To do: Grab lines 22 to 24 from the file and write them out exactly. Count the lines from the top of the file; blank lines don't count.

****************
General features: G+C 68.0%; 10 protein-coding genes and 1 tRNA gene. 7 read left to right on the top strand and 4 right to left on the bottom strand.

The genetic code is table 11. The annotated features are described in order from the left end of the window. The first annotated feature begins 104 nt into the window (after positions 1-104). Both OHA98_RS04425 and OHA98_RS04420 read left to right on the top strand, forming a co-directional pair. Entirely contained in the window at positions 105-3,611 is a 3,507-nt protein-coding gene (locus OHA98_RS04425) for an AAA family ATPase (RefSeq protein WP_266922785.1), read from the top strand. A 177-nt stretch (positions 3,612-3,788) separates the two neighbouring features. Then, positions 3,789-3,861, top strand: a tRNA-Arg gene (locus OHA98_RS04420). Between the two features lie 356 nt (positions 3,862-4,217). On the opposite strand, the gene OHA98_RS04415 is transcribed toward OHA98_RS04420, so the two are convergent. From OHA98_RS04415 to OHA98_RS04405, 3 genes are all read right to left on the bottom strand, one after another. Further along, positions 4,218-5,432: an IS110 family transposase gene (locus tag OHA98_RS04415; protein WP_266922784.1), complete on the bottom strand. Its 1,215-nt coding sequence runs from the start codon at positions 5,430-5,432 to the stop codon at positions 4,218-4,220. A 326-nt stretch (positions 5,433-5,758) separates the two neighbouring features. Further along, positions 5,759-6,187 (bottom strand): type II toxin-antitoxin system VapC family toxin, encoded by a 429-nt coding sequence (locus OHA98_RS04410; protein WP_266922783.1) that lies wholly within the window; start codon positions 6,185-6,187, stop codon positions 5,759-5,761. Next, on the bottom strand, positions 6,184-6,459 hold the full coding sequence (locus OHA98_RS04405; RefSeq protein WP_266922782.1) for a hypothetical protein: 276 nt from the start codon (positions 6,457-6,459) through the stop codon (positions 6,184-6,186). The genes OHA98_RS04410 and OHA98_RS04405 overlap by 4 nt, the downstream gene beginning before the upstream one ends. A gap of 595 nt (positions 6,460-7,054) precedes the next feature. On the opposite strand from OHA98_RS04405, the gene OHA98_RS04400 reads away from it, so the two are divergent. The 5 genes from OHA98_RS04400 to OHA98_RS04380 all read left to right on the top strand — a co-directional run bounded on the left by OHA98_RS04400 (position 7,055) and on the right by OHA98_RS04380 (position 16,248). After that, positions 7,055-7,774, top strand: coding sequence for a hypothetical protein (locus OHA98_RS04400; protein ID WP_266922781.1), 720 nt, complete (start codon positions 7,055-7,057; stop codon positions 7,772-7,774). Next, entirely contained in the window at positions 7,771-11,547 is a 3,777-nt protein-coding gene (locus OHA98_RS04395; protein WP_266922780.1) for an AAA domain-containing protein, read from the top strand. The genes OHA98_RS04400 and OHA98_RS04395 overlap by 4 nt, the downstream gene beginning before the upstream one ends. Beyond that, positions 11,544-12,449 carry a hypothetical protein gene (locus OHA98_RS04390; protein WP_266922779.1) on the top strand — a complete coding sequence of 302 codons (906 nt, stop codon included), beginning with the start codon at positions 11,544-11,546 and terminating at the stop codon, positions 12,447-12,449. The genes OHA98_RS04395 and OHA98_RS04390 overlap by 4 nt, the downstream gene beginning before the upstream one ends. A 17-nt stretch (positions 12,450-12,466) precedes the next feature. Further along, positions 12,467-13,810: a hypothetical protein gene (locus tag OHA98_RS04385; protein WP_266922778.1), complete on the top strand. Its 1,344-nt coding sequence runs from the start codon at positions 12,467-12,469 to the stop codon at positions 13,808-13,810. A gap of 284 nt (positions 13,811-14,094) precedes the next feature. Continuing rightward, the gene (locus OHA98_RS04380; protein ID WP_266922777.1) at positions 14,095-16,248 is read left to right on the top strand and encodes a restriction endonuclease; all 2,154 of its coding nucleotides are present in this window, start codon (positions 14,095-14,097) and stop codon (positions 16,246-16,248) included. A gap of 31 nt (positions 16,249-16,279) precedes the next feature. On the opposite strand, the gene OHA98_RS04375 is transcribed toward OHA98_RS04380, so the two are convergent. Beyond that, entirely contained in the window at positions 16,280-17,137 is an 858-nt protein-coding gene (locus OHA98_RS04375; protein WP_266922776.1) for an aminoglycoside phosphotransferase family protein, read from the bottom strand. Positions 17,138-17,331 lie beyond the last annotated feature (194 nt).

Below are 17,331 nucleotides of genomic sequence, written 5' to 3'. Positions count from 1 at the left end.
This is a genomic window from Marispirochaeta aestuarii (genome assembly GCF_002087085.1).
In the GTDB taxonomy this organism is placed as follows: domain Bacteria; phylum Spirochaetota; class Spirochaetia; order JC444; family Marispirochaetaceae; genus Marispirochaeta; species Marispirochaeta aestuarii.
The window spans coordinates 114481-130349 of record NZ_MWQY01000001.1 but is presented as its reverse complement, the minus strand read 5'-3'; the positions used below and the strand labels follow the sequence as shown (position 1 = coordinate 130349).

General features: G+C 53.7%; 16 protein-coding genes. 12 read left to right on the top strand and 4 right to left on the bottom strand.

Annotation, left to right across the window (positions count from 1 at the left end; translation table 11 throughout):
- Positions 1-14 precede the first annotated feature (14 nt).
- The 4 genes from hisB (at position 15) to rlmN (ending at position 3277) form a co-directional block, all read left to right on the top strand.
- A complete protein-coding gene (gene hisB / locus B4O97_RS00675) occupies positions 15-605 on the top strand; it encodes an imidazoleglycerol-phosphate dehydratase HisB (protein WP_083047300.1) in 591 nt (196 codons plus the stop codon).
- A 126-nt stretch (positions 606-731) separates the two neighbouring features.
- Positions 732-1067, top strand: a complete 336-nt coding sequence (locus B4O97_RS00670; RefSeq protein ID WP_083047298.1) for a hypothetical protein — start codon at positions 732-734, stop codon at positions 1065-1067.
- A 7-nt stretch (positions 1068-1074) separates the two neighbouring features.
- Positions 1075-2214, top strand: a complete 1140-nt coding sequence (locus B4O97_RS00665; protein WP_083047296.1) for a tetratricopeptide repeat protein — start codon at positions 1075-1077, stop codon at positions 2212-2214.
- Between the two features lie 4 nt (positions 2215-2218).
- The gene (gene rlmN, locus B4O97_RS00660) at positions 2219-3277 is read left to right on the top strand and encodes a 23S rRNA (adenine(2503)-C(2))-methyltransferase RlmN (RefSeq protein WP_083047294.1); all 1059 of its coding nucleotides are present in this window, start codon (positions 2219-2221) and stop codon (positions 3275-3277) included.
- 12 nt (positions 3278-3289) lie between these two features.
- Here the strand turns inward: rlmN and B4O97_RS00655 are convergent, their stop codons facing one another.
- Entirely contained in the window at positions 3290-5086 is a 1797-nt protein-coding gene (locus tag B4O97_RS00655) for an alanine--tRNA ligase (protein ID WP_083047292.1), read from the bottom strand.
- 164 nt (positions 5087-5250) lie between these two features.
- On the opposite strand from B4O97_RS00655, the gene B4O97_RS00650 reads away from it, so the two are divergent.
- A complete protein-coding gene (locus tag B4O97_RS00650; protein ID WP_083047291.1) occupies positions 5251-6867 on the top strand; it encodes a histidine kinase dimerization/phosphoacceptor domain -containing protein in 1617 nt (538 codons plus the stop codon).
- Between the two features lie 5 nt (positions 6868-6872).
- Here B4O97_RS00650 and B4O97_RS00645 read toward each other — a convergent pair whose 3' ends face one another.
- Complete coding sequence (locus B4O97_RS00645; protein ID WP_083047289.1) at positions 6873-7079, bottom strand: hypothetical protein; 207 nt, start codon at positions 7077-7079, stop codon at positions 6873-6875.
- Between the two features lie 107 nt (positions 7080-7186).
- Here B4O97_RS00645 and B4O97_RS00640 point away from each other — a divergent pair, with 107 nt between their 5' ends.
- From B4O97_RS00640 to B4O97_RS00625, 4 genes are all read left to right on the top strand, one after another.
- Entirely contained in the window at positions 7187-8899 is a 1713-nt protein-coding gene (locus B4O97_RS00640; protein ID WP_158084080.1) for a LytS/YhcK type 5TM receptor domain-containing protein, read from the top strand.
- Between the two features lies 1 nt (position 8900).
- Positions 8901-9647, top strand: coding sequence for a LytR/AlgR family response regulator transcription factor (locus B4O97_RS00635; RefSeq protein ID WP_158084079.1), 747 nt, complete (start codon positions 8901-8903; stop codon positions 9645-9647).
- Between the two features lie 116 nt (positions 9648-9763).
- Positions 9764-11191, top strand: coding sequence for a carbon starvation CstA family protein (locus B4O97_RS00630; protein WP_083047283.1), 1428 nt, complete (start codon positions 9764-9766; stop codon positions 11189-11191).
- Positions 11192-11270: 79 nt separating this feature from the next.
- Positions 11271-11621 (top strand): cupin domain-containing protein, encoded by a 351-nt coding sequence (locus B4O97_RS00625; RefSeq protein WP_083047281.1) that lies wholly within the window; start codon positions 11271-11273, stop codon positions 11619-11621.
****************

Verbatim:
- On the opposite strand from B4O97_RS00655, the gene B4O97_RS00650 reads away from it, so the two are divergent.
- A complete protein-coding gene (locus tag B4O97_RS00650; protein ID WP_083047291.1) occupies positions 5251-6867 on the top strand; it encodes a histidine kinase dimerization/phosphoacceptor domain -containing protein in 1617 nt (538 codons plus the stop codon).
- Between the two features lie 5 nt (positions 6868-6872).